This week The Washington Post published an article about the outsourcing of banknote production, inspired by the news about Britain's impounding of notes produced for Libya.
The British government crippled Moammar Gaddafi's attempt to fund his faltering regime this week by
impounding nearly $1.5 billion worth of Libyan dinars, which had been printed under contract
by a British firm. Wait, how many countries outsource their currency?
Half the world. Of all bank notes, 10 to 20 percent are printed by private companies, such as the
Britain's De La Rue, Canadian Banknote Co., Giesecke & Devrient in Germany, and Crane, a printer working
in Sweden and Massachusetts. Of the world's 171 currency-issuing authorities - there are more countries
than currencies, because of the European Union and an economic union of West African countries - about
50 percent outsource some portion of their printing. Giesecke & Devrient, for example, prints currency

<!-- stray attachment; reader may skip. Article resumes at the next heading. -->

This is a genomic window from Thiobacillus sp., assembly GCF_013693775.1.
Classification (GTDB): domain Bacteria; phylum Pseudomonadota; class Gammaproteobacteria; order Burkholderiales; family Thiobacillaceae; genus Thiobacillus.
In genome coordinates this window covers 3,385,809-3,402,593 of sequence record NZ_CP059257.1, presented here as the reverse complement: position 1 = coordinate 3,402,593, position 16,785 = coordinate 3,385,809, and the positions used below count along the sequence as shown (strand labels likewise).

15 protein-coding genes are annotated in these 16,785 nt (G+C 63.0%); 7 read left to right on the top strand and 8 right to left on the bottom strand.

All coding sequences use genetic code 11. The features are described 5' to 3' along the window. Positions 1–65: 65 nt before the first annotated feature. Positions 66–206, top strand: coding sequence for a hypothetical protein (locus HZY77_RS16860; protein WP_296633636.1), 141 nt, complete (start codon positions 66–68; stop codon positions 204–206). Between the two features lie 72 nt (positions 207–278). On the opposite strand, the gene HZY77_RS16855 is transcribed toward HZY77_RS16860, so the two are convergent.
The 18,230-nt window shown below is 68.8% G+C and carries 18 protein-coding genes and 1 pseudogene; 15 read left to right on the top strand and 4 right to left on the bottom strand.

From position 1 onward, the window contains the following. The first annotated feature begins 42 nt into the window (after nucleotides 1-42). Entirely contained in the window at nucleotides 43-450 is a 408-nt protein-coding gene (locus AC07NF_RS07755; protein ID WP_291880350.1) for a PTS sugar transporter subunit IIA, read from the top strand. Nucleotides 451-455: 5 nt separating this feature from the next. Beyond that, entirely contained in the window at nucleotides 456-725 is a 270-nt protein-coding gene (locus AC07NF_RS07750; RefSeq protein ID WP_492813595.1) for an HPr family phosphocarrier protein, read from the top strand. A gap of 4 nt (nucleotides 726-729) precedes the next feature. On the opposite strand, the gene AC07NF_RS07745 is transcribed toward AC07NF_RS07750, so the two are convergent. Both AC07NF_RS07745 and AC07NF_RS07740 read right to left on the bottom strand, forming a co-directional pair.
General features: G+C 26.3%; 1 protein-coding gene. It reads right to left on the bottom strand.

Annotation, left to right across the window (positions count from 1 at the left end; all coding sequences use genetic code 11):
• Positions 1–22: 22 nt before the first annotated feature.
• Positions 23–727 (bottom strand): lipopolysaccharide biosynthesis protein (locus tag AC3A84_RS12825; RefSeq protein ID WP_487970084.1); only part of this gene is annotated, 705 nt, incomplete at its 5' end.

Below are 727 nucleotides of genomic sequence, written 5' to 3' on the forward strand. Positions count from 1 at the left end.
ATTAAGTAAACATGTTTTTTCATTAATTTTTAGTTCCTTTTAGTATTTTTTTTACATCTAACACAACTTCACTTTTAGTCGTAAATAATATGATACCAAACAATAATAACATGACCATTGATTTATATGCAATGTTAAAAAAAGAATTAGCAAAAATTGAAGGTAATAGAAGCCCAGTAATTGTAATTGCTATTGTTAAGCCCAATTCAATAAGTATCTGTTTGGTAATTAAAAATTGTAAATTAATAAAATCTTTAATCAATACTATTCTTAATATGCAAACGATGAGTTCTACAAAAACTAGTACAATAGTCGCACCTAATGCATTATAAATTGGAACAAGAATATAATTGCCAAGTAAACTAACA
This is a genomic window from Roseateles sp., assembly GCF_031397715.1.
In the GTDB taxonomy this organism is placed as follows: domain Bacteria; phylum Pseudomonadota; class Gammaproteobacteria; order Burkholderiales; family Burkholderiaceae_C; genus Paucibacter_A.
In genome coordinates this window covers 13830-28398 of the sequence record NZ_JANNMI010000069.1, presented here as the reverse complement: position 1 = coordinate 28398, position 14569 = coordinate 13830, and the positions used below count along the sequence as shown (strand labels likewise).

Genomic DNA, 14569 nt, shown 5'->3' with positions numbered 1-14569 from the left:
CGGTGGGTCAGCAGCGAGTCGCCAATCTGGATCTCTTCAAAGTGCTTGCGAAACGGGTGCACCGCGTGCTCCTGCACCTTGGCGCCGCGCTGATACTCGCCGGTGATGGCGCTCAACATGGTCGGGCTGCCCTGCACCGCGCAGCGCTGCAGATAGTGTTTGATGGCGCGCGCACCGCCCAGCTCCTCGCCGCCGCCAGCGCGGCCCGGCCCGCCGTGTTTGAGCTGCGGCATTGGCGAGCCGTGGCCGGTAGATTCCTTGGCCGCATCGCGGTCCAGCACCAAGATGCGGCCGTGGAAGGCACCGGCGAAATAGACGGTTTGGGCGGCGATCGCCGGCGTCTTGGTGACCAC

for five dozen countries, and Canadian Banknote fills orders for 20.
Many governments don't talk about the practice, and the printing houses refuse to release their client
lists. Singapore, Finland, Sweden, Bahrain and Qatar are known to outsource their printing. Controversy
erupted in India last year when its outsourcing became public. The Philippines has ordered notes from a
broad for years, with mixed results. In 2005, the French company Oberthur misspelled the president's
name on some bills.
Smaller countries outsource their printing needs for economic and technical reasons. Bank note
production is a niche business, and the machines required to make modern currency are expensive and rare.
The smallest and cheapest printing systems available can produce a billion notes a year, so if a country
needs fewer than that - and many do - they'd be wasting their investment. Some smaller countries choose
to keep their printing in-house despite the inefficiency, for national security reasons.
(More may do so after Britain's response to Gaddafi.)
To read the complete article, see:
Libya is one of many nations that outsource currency production
Wayne Homren, Editor
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